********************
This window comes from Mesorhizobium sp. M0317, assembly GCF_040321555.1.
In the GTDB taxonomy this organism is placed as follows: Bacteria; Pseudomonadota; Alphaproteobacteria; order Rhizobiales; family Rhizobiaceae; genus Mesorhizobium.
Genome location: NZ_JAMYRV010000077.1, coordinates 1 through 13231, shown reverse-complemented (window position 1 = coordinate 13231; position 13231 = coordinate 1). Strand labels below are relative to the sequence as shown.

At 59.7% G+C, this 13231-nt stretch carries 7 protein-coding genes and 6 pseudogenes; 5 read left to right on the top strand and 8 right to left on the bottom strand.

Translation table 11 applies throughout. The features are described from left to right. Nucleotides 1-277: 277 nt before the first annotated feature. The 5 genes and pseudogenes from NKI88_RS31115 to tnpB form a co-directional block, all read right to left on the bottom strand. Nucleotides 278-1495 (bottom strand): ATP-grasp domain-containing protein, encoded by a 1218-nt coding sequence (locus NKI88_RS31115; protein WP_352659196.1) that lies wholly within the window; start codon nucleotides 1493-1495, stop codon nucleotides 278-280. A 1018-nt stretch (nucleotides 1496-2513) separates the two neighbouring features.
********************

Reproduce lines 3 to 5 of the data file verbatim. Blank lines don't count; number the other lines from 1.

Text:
Genome location: NZ_JAMYRV010000077.1, coordinates 1 through 13231, shown reverse-complemented (window position 1 = coordinate 13231; position 13231 = coordinate 1). Strand labels below are relative to the sequence as shown.

At 59.7% G+C, this 13231-nt stretch carries 7 protein-coding genes and 6 pseudogenes; 5 read left to right on the top strand and 8 right to left on the bottom strand.

Translation table 11 applies throughout. The features are described from left to right. Nucleotides 1-277: 277 nt before the first annotated feature. The 5 genes and pseudogenes from NKI88_RS31115 to tnpB form a co-directional block, all read right to left on the bottom strand. Nucleotides 278-1495 (bottom strand): ATP-grasp domain-containing protein, encoded by a 1218-nt coding sequence (locus NKI88_RS31115; protein WP_352659196.1) that lies wholly within the window; start codon nucleotides 1493-1495, stop codon nucleotides 278-280. A 1018-nt stretch (nucleotides 1496-2513) separates the two neighbouring features.